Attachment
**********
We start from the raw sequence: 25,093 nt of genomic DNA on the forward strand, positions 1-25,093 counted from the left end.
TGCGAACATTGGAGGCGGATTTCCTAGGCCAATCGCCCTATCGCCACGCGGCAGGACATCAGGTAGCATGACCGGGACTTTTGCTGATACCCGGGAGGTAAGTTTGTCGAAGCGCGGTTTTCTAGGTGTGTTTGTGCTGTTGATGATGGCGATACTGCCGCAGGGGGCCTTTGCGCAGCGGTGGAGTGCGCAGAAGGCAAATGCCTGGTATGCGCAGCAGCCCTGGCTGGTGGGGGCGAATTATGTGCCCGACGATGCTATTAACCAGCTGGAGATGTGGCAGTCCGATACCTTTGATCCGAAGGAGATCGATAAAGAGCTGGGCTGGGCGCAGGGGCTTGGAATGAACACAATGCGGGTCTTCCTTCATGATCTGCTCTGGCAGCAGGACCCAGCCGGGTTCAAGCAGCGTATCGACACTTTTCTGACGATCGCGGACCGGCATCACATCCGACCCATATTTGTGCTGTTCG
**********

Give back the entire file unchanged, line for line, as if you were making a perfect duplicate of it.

We start from the raw sequence: 25,093 nt of genomic DNA on the forward strand, positions 1-25,093 counted from the left end.
TGCGAACATTGGAGGCGGATTTCCTAGGCCAATCGCCCTATCGCCACGCGGCAGGACATCAGGTAGCATGACCGGGACTTTTGCTGATACCCGGGAGGTAAGTTTGTCGAAGCGCGGTTTTCTAGGTGTGTTTGTGCTGTTGATGATGGCGATACTGCCGCAGGGGGCCTTTGCGCAGCGGTGGAGTGCGCAGAAGGCAAATGCCTGGTATGCGCAGCAGCCCTGGCTGGTGGGGGCGAATTATGTGCCCGACGATGCTATTAACCAGCTGGAGATGTGGCAGTCCGATACCTTTGATCCGAAGGAGATCGATAAAGAGCTGGGCTGGGCGCAGGGGCTTGGAATGAACACAATGCGGGTCTTCCTTCATGATCTGCTCTGGCAGCAGGACCCAGCCGGGTTCAAGCAGCGTATCGACACTTTTCTGACGATCGCGGACCGGCATCACATCCGACCCATATTTGTGCTGTTCG